The increase in short-lived labs
I was reading up on an unfamiliar field today, and many of the references came from a young, female PI at a nearby university.
Hooray! I thought, maybe I could over there and talk to her in person.
But no. Her lab is gone. She did not get tenure, despite publishing quite a few high-impact papers, and Google has her at any number of companies in any number of locations over the last few years.
It would be interesting to find out the average life-span of the average lab now vs. 20 years ago. My latest (some will probably say ridiculous) hypothesis is that losing these people as resources after they've reached the PI stage is worse than losing them, say, after grad school, because by the time they've had their own lab for a few years, they've published more.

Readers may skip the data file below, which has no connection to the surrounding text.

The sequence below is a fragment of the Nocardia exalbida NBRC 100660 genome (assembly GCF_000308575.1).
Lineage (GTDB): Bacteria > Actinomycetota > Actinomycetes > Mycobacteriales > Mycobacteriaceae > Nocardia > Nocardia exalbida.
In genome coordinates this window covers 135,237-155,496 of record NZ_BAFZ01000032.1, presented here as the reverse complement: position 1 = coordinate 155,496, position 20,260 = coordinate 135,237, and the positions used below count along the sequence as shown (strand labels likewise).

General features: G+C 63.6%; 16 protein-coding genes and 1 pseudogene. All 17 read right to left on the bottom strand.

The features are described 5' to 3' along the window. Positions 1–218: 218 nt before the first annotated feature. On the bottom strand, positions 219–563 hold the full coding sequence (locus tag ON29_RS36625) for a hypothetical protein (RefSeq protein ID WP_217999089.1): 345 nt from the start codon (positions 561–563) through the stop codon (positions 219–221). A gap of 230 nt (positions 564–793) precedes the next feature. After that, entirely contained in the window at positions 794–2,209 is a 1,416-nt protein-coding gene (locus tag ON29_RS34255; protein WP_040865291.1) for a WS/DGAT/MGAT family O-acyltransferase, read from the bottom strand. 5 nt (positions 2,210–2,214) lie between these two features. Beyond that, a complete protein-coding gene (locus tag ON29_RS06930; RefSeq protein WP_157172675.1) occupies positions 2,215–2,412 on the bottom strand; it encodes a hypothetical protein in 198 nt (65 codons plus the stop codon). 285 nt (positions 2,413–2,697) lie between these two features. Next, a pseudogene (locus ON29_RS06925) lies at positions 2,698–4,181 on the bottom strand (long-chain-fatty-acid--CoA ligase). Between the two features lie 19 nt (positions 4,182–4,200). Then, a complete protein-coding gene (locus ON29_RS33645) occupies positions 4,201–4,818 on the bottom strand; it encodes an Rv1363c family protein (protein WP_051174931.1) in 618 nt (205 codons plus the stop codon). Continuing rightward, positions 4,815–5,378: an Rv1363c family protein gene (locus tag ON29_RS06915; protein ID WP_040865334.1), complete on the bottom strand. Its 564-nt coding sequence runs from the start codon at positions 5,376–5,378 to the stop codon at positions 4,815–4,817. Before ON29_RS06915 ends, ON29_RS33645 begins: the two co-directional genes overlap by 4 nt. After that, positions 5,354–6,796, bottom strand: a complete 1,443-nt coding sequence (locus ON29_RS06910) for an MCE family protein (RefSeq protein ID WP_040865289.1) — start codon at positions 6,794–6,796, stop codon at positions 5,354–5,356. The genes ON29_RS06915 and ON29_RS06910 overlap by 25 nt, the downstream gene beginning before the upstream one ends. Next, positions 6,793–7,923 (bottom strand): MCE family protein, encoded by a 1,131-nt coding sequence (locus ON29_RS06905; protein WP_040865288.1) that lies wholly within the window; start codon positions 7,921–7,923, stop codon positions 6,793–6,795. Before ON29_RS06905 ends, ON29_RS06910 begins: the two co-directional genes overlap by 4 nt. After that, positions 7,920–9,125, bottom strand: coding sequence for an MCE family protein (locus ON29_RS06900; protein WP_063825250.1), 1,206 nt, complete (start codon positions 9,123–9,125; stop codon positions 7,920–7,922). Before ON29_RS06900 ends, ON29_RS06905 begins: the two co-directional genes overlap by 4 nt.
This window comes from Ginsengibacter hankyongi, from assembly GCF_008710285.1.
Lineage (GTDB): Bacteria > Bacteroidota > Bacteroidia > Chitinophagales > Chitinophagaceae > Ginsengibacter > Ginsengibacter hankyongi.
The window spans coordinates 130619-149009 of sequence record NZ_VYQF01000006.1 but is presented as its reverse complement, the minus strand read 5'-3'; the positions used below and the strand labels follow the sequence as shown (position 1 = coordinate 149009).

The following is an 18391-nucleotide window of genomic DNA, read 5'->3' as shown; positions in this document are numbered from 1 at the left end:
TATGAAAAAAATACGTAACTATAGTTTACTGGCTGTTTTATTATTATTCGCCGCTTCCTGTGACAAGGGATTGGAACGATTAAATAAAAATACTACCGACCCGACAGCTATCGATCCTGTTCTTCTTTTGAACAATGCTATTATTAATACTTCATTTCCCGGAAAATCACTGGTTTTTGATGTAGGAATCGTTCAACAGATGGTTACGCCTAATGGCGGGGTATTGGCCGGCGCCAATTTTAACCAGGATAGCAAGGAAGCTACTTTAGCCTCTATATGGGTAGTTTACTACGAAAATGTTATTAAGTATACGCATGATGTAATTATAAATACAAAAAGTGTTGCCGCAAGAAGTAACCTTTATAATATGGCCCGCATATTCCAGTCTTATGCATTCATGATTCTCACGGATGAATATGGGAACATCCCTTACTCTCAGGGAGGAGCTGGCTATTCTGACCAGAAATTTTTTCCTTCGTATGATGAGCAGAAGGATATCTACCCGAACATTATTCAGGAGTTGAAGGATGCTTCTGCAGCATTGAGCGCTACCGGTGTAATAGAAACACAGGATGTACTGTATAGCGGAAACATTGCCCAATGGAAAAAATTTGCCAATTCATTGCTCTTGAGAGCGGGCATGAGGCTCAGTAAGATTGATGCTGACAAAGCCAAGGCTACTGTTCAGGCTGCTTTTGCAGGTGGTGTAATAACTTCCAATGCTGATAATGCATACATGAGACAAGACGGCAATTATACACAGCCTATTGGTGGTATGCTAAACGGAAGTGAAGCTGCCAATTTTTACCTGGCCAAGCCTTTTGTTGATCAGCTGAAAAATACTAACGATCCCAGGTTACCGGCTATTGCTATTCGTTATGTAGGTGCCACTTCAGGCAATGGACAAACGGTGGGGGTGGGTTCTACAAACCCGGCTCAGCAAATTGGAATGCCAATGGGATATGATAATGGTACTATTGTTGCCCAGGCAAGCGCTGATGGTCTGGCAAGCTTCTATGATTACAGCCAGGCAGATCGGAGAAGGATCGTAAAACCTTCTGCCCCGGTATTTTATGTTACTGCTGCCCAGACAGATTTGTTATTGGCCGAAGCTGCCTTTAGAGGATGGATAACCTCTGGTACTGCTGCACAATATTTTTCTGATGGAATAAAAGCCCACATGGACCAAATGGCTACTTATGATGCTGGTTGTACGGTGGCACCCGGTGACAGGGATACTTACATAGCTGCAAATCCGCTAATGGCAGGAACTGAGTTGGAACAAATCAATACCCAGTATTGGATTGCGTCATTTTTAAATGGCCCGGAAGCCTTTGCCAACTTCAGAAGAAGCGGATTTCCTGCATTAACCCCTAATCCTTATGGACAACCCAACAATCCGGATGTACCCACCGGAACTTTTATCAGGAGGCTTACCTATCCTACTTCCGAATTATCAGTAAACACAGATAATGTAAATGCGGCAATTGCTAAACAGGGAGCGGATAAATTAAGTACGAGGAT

Bad enough, as has happened to me quite often, when famous older scientists who published landmark papers are already dead by the time you think of the ultimate question you'd love to discuss with them (along the lines of, if you could invite anyone living or dead to dinner, who would it be).
I've found that interviewing former academicians is often painful and rarely productive, since these people usually don't remember, and would prefer not to bother trying to remember, much less discuss, the details of their past published work. This is also true, unfortunately, for much older papers of much older academicians, even ones who still have functioning labs.
Unfortunately the scientific method doesn't work unless published papers can truly stand on their own, but that is rarely the case.